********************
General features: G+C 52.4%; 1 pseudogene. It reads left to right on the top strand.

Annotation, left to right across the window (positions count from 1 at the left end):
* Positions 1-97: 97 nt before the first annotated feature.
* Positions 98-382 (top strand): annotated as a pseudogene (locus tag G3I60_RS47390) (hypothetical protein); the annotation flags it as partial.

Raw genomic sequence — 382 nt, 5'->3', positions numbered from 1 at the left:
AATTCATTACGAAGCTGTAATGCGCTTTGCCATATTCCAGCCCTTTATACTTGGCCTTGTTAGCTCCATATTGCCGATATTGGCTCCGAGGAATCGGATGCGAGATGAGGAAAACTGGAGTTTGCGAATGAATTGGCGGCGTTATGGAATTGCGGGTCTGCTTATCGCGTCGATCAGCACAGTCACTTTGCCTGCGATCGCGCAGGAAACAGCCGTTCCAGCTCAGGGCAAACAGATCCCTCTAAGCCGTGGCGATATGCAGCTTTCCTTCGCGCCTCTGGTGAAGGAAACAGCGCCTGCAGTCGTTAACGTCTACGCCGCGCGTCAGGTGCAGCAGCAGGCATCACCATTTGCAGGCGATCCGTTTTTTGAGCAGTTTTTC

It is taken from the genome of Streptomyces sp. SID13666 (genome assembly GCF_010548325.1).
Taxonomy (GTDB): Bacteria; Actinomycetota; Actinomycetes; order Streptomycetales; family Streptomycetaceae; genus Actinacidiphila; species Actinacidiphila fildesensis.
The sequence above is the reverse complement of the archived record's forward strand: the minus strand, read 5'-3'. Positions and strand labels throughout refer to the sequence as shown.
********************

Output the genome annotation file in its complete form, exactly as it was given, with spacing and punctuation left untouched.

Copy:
General features: G+C 52.4%; 1 pseudogene. It reads left to right on the top strand.

Annotation, left to right across the window (positions count from 1 at the left end):
* Positions 1-97: 97 nt before the first annotated feature.
* Positions 98-382 (top strand): annotated as a pseudogene (locus tag G3I60_RS47390) (hypothetical protein); the annotation flags it as partial.

Raw genomic sequence — 382 nt, 5'->3', positions numbered from 1 at the left:
AATTCATTACGAAGCTGTAATGCGCTTTGCCATATTCCAGCCCTTTATACTTGGCCTTGTTAGCTCCATATTGCCGATATTGGCTCCGAGGAATCGGATGCGAGATGAGGAAAACTGGAGTTTGCGAATGAATTGGCGGCGTTATGGAATTGCGGGTCTGCTTATCGCGTCGATCAGCACAGTCACTTTGCCTGCGATCGCGCAGGAAACAGCCGTTCCAGCTCAGGGCAAACAGATCCCTCTAAGCCGTGGCGATATGCAGCTTTCCTTCGCGCCTCTGGTGAAGGAAACAGCGCCTGCAGTCGTTAACGTCTACGCCGCGCGTCAGGTGCAGCAGCAGGCATCACCATTTGCAGGCGATCCGTTTTTTGAGCAGTTTTTC

It is taken from the genome of Streptomyces sp. SID13666 (genome assembly GCF_010548325.1).
Taxonomy (GTDB): Bacteria; Actinomycetota; Actinomycetes; order Streptomycetales; family Streptomycetaceae; genus Actinacidiphila; species Actinacidiphila fildesensis.
The sequence above is the reverse complement of the archived record's forward strand: the minus strand, read 5'-3'. Positions and strand labels throughout refer to the sequence as shown.